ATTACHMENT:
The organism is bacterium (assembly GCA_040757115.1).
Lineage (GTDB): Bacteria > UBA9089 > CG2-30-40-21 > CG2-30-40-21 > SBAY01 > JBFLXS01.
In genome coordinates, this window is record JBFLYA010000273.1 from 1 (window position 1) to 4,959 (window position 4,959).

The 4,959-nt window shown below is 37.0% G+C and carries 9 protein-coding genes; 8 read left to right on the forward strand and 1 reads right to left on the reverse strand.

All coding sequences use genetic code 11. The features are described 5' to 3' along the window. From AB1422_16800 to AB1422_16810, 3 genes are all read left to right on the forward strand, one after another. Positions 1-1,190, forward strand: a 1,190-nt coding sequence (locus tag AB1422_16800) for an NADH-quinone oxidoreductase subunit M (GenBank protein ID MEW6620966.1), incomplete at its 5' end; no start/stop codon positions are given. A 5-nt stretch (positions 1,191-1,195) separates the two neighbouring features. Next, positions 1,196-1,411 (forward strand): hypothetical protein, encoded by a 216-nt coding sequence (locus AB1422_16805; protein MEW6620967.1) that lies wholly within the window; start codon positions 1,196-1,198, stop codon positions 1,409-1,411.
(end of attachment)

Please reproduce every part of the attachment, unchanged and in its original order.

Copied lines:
The organism is bacterium (assembly GCA_040757115.1).
Lineage (GTDB): Bacteria > UBA9089 > CG2-30-40-21 > CG2-30-40-21 > SBAY01 > JBFLXS01.
In genome coordinates, this window is record JBFLYA010000273.1 from 1 (window position 1) to 4,959 (window position 4,959).

The 4,959-nt window shown below is 37.0% G+C and carries 9 protein-coding genes; 8 read left to right on the forward strand and 1 reads right to left on the reverse strand.

All coding sequences use genetic code 11. The features are described 5' to 3' along the window. From AB1422_16800 to AB1422_16810, 3 genes are all read left to right on the forward strand, one after another. Positions 1-1,190, forward strand: a 1,190-nt coding sequence (locus tag AB1422_16800) for an NADH-quinone oxidoreductase subunit M (GenBank protein ID MEW6620966.1), incomplete at its 5' end; no start/stop codon positions are given. A 5-nt stretch (positions 1,191-1,195) separates the two neighbouring features. Next, positions 1,196-1,411 (forward strand): hypothetical protein, encoded by a 216-nt coding sequence (locus AB1422_16805; protein MEW6620967.1) that lies wholly within the window; start codon positions 1,196-1,198, stop codon positions 1,409-1,411.